Student response was enthusiastic.

Jessica Gutowitz, a student in the initial course, described it as “a welcome workout for both our left and right brains, seamlessly weaving together the narratives of both scientific experimentation and ancient Roman art.” With the NEH funding, the course this spring has been scaled up to accommodate 60 students and two teaching assistants.

Teaming up with collaborators

Because of the nature of the course, there are numerous guest lecturers and a variety of outside-the-classroom experiences. A partnership with the Corning Museum of Glass and Golden Artist Colors gives students exemplars of companies that rely on both science and art to understand the materials they work with.

The laboratory assignments and the assessment tools had to be designed to include what Smart describes as a “symmetry between humanities and science, without one ever overpowering the other.”

The course is the first general education class at Binghamton University to be given both a laboratory science and an aesthetics designation. It’s also the first interdisciplinary undergraduate course developed by a TAE.

“It’s not just an academic exercise. We wanted to make sure students could get the most out of their general education requirements,” says Imbruce, who was instrumental in implementing the class and will continually evaluate it.

Junior Emily Jelen, a double major in biology and art history, says she was intrigued by the interdisciplinary nature of the Materials Matter course, which she is taking this spring.

“This course enables me to think more about the science behind everyday objects such as the materials that create a certain color in a painting and the way our eyes perceive that color. It has given me not only the opportunity to view art through a more scientific lens, but to view science creatively as well,” she says. “This course has taught me to think more critically and holistically about the way I observe the world around me.”

NEH funding will, for the duration of the grant, not only support the Materials Matter class but also give students opportunities to pursue the transdisciplinary work in other contexts.

Students will be able to take part in this year’s Summer Scholars and Artists Program to focus on materials-based research projects with supervision from faculty on the Materials Matter team.

Team members will also contribute a new course sequence to the Source Project, a research-intensive freshman initiative developed by the Undergraduate Research Center.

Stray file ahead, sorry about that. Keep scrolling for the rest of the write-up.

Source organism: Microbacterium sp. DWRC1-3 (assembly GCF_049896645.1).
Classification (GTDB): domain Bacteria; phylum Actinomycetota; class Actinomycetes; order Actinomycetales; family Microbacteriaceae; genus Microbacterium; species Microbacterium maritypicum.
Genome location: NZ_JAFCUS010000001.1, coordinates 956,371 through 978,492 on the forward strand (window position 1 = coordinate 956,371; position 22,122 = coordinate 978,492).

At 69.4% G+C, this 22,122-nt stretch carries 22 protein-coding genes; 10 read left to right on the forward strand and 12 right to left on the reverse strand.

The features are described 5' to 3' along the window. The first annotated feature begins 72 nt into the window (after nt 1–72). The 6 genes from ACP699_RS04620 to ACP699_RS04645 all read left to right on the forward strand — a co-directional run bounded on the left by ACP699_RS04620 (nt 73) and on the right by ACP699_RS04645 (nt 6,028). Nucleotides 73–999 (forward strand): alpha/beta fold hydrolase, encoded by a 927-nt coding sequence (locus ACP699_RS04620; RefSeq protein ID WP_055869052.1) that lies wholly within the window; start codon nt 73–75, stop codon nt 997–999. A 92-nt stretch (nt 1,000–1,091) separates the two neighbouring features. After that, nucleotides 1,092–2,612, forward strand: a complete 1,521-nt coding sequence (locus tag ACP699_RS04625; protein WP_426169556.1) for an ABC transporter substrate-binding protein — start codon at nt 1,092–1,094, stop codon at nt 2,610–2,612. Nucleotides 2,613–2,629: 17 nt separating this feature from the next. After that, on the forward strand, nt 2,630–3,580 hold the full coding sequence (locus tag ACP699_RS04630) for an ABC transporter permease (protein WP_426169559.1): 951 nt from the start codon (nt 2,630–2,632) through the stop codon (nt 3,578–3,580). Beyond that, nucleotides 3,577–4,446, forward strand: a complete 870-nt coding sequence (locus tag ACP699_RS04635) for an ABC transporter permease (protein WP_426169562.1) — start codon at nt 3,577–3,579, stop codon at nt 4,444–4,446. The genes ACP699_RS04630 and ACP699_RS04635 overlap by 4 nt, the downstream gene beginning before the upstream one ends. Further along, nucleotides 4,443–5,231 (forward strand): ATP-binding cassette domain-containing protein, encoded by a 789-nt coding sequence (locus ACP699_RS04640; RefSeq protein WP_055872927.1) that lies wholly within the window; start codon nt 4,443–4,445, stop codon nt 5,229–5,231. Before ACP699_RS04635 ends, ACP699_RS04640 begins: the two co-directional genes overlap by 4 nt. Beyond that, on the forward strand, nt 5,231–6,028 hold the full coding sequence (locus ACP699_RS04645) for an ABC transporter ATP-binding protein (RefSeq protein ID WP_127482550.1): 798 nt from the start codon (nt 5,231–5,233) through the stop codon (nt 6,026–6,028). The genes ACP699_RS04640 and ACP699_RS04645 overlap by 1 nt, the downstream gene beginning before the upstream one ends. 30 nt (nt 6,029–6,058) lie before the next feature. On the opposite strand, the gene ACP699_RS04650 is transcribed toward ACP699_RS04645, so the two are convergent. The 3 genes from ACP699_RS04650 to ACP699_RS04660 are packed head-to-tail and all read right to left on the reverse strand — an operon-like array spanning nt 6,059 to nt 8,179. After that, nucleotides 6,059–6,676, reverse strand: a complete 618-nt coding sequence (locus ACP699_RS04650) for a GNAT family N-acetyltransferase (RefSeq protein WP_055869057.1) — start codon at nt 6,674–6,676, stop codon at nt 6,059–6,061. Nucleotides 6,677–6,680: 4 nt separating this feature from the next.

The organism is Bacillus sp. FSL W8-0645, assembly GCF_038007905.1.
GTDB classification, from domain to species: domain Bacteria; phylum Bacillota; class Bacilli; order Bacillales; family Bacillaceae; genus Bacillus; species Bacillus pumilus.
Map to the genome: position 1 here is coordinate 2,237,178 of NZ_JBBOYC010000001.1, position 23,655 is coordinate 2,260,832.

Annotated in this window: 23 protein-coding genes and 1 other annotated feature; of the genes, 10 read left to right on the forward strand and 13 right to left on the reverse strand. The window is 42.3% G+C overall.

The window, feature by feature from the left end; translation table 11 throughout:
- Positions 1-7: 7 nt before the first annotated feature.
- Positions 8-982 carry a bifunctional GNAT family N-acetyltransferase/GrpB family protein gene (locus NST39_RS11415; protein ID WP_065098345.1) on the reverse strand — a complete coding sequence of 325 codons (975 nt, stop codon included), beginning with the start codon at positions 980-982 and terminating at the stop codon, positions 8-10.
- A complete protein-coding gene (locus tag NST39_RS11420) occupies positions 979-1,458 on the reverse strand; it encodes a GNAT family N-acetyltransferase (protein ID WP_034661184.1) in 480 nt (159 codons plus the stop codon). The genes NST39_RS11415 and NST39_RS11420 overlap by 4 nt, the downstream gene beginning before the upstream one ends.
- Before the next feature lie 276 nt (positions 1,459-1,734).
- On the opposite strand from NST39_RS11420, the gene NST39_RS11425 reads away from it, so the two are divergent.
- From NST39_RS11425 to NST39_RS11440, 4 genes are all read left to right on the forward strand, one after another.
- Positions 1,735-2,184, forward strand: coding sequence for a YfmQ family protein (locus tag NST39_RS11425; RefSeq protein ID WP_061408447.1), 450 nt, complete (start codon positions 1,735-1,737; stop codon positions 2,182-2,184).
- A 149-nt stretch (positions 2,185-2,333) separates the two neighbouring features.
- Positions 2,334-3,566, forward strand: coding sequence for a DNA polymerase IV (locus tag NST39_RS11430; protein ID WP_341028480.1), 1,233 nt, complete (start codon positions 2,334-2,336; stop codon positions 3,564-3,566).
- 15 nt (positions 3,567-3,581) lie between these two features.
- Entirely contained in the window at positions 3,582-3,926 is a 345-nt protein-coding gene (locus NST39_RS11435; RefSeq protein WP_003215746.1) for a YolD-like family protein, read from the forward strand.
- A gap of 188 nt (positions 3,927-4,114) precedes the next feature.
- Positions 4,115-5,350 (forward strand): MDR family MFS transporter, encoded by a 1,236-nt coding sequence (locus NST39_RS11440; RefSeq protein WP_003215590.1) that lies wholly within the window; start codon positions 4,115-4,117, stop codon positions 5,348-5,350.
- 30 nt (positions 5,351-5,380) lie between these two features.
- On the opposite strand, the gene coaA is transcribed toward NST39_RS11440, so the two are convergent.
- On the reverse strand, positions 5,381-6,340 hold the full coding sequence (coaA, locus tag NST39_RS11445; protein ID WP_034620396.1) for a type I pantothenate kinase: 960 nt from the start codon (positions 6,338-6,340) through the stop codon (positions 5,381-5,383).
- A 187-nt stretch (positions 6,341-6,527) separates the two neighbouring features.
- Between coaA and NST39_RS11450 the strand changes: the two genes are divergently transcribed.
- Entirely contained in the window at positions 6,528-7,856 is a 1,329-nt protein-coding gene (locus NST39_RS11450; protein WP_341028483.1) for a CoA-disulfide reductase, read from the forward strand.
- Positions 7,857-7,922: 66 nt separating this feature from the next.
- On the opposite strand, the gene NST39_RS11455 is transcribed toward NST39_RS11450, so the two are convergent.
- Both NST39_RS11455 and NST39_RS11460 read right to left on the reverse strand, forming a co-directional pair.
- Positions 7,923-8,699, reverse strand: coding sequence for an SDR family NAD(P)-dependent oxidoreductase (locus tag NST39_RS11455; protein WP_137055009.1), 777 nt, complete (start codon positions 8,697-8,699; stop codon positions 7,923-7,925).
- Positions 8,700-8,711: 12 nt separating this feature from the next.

“The Source Project is intended to give students in the arts, humanities and social sciences the opportunity to do research in their freshman courses,” Imbruce says.

Gokhan Ersan, assistant professor of art and design, and Kevin Lahoda ’98, adjunct lecturer of art and design, have also created something unique for this course — a web-based app that can be accessed on tablets and computers.

“The app will give students a way to visually navigate the class,” Ersan says. “They can see where glass or ceramics fit in historically but also drill down into what the material itself looks like on an atomic level.”

Moreover, the course’s collaboration with the Corning Museum of Glass will lead to a cocurated exhibit at the Binghamton University Art Museum in 2021.

“The interdisciplinary principles and approaches developed for the course will be drawn together to form the exhibition,” Smart says.

Binghamton’s investment in fostering transdisciplinary work through the formation of the TAEs, along with its commitment to a liberal arts education, has made each of these innovative projects possible. Smart and Imbruce believe that this approach can significantly reposition the arts and humanities as a vital element of higher education.

“Most universities aren’t built for this type of transdisciplinary work,” Imbruce says, because faculty usually only teach classes dedicated to their field. “We really wanted to challenge that structure by having a class that could draw from a variety of disciplines and that incorporated people outside of academia.”

“The world is already transdisciplinary,” Smart says. “Universities just need to catch up.”